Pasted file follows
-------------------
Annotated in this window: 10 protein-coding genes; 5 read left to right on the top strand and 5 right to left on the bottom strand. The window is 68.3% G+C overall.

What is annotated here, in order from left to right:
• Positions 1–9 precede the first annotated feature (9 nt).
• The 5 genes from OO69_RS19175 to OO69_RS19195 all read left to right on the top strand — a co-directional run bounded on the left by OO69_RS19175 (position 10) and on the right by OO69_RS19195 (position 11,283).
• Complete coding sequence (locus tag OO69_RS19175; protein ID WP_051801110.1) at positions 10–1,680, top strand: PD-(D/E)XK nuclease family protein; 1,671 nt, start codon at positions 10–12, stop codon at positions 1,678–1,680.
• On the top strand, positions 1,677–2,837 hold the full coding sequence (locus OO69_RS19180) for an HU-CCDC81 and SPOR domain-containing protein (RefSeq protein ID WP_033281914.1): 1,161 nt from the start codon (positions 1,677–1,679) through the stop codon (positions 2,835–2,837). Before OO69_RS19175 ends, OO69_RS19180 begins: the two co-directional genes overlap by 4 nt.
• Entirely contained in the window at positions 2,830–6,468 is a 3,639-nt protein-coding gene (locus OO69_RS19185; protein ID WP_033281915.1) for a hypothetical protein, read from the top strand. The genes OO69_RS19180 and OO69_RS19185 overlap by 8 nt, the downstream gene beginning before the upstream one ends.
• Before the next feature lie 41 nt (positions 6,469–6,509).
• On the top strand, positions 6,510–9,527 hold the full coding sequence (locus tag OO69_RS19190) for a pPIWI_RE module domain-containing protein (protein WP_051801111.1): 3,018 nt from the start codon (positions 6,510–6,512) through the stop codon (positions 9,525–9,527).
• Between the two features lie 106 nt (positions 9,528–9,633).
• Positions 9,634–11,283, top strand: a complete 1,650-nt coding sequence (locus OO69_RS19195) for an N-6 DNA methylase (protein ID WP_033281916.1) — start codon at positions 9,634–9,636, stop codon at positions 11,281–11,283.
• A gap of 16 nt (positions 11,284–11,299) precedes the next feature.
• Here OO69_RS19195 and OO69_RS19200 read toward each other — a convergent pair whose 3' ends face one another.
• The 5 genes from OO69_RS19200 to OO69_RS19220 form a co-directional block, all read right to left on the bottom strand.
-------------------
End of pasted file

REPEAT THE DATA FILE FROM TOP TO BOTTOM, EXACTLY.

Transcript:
Annotated in this window: 10 protein-coding genes; 5 read left to right on the top strand and 5 right to left on the bottom strand. The window is 68.3% G+C overall.

What is annotated here, in order from left to right:
• Positions 1–9 precede the first annotated feature (9 nt).
• The 5 genes from OO69_RS19175 to OO69_RS19195 all read left to right on the top strand — a co-directional run bounded on the left by OO69_RS19175 (position 10) and on the right by OO69_RS19195 (position 11,283).
• Complete coding sequence (locus tag OO69_RS19175; protein ID WP_051801110.1) at positions 10–1,680, top strand: PD-(D/E)XK nuclease family protein; 1,671 nt, start codon at positions 10–12, stop codon at positions 1,678–1,680.
• On the top strand, positions 1,677–2,837 hold the full coding sequence (locus OO69_RS19180) for an HU-CCDC81 and SPOR domain-containing protein (RefSeq protein ID WP_033281914.1): 1,161 nt from the start codon (positions 1,677–1,679) through the stop codon (positions 2,835–2,837). Before OO69_RS19175 ends, OO69_RS19180 begins: the two co-directional genes overlap by 4 nt.
• Entirely contained in the window at positions 2,830–6,468 is a 3,639-nt protein-coding gene (locus OO69_RS19185; protein ID WP_033281915.1) for a hypothetical protein, read from the top strand. The genes OO69_RS19180 and OO69_RS19185 overlap by 8 nt, the downstream gene beginning before the upstream one ends.
• Before the next feature lie 41 nt (positions 6,469–6,509).
• On the top strand, positions 6,510–9,527 hold the full coding sequence (locus tag OO69_RS19190) for a pPIWI_RE module domain-containing protein (protein WP_051801111.1): 3,018 nt from the start codon (positions 6,510–6,512) through the stop codon (positions 9,525–9,527).
• Between the two features lie 106 nt (positions 9,528–9,633).
• Positions 9,634–11,283, top strand: a complete 1,650-nt coding sequence (locus OO69_RS19195) for an N-6 DNA methylase (protein ID WP_033281916.1) — start codon at positions 9,634–9,636, stop codon at positions 11,281–11,283.
• A gap of 16 nt (positions 11,284–11,299) precedes the next feature.
• Here OO69_RS19195 and OO69_RS19200 read toward each other — a convergent pair whose 3' ends face one another.
• The 5 genes from OO69_RS19200 to OO69_RS19220 form a co-directional block, all read right to left on the bottom strand.